When the option is sharp objects punching through even tough polycarbonate cases, possibly taking an eye out, its legal liability which drives those heat shrink sleeves. Who cares if the shards are neatly gathered?
 

Offline Fungus

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Re: EEVblog #884 - EEVBlog BM235 Multimeter REPAIR
« Reply #42 on: May 30, 2016, 09:17:35 am »
Another option, which wouldn't change the PCB, only the mould

They have mould inside them? Interesting.

What it for? Does it absorb the inevitable crumbs of food that fall inside when you're connecting/disconnecting the leads?
 
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Offline Len

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Re: EEVblog #884 - EEVBlog BM235 Multimeter REPAIR
« Reply #43 on: May 30, 2016, 03:12:44 pm »
Another option, which wouldn't change the PCB, only the mould

They have mould inside them? Interesting.

What it for? Does it absorb the inevitable crumbs of food that fall inside when you're connecting/disconnecting the leads?

Don't get too excited. He wasn't talking about fungus, Fungus.
 
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Offline Kleinstein

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Re: EEVblog #884 - EEVBlog BM235 Multimeter REPAIR
« Reply #44 on: May 30, 2016, 03:50:58 pm »
There may be a good reason to start with relatively small batches - so there might be the option to get an more robust version in the future. The slots below the inductors make things mechanically worse, not better. Still wondering of these slots are really needed, as the inductors are more like for ESD purpose.

I would guess a board revision might be less trouble than changing the mold for the case. Some changes may be possible, but some are very expensive.
 

Offline Flipflop

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Re: EEVblog #884 - EEVBlog BM235 Multimeter REPAIR
« Reply #45 on: May 30, 2016, 06:10:29 pm »
Still wondering of these slots are really needed, as the inductors are more like for ESD purpose.


I was thinking this also as the input/blast protect (apart from fuses) seems to be on the little board with the input jacks.

I'm a little surprised that Dave didn't pick up on this 'weakness' with this meter as he is usually very thorough doing his meter teardowns.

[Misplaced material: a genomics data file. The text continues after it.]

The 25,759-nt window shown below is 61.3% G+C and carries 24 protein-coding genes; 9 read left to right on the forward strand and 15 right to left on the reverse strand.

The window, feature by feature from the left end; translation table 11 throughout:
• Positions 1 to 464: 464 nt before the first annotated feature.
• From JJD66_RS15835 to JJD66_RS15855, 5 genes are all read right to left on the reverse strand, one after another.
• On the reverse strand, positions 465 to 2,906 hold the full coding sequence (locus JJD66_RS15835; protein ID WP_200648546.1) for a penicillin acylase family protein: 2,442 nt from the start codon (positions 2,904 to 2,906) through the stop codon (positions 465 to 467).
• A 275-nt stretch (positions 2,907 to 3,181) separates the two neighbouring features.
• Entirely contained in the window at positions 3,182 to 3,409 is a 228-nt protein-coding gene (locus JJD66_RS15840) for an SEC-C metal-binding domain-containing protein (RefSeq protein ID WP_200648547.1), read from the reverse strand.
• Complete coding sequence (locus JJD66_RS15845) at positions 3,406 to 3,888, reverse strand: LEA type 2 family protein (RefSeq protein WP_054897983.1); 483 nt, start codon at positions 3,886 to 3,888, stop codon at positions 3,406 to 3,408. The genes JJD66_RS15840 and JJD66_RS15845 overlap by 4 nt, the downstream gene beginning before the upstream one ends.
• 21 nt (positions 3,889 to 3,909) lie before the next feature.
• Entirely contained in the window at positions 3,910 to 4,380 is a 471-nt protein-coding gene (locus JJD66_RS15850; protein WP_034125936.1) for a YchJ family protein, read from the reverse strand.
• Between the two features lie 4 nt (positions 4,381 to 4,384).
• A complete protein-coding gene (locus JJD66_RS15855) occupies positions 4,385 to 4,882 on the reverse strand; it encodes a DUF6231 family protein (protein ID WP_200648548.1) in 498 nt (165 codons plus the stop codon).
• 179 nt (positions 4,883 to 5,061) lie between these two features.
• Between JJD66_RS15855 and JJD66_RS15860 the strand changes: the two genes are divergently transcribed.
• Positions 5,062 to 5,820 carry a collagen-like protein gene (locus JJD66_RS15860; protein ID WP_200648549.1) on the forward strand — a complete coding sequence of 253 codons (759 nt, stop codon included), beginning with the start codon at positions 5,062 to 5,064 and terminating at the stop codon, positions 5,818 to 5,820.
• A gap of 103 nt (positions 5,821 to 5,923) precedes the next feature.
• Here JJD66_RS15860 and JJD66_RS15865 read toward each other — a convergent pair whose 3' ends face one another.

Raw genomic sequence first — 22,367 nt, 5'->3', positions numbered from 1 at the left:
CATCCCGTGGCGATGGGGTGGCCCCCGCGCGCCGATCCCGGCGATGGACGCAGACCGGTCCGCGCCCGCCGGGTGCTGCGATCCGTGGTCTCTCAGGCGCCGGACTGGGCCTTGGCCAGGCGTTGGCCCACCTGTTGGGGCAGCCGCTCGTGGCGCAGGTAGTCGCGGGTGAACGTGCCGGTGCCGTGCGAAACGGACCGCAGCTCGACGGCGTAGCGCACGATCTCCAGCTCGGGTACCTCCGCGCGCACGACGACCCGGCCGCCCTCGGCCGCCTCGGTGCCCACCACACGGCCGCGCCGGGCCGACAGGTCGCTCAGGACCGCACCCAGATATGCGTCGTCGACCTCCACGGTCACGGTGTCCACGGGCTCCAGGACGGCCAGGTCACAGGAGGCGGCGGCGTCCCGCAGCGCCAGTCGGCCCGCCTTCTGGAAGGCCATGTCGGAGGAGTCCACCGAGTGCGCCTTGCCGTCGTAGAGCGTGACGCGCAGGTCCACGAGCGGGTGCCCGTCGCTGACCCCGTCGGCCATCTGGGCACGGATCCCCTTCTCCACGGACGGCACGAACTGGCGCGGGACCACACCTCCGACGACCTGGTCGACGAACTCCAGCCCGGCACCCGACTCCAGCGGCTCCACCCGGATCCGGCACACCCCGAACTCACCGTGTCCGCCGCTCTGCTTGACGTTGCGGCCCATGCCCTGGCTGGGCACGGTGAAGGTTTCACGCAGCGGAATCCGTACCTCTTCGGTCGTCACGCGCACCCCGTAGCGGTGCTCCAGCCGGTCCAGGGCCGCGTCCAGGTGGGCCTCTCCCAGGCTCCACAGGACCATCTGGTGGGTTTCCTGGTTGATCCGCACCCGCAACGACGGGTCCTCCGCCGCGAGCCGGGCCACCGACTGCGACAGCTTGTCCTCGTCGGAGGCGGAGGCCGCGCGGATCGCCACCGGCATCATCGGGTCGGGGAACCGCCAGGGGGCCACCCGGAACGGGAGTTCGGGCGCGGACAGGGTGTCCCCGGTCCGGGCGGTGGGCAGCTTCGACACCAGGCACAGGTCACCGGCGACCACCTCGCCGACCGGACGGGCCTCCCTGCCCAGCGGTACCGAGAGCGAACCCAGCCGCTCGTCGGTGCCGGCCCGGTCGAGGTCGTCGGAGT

I was also surprised to see that the current jacks are split in 2 halves to act as switches for the 'beepjacks' feature as in some of the previous meter videos Dave frowned upon jack sockets with splits.
« Last Edit: May 30, 2016, 06:56:02 pm by Flipflop »
 

Offline rch

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Re: EEVblog #884 - EEVBlog BM235 Multimeter REPAIR
« Reply #46 on: May 30, 2016, 10:23:34 pm »
Another option, which wouldn't change the PCB, only the mould

They have mould inside them? Interesting.

What it for? Does it absorb the inevitable crumbs of food that fall inside when you're connecting/disconnecting the leads?

'Mould' is the correct UK (?Australian) spelling.   'Mold' is a town in Wales, FWIW.
 
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Offline EEVblog

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Re: EEVblog #884 - EEVBlog BM235 Multimeter REPAIR
« Reply #47 on: June 01, 2016, 11:15:22 am »
Brymen have investigated it, report attached.
 
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Offline Kean

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Re: EEVblog #884 - EEVBlog BM235 Multimeter REPAIR
« Reply #48 on: June 01, 2016, 11:25:13 am »
Brymen have investigated it, report attached.

So they're basically saying it was likely damaged during assembly then, most likely during fuse insertion?  I agree.

I was flexing the main PCB with the terminal PCB disconnected, and I see that the red wire would provide support as it is quite stiff.  But if the fuse is inserted before adding the terminal PCB and gaining that extra strength, then I can easily see this happening to 2 in 1000 units.

An excellent response by Brymen in my opinion.  :-+
« Last Edit: June 01, 2016, 12:16:40 pm by Kean »
 

Offline rrinker

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Re: EEVblog #884 - EEVBlog BM235 Multimeter REPAIR
« Reply #49 on: June 01, 2016, 12:08:18 pm »
 :-+

Clearly they are on top of things. I am very impressed with the quality feel of mine, and it's good to see the company has solid procedures in place to handle and correct small issues that may crop up.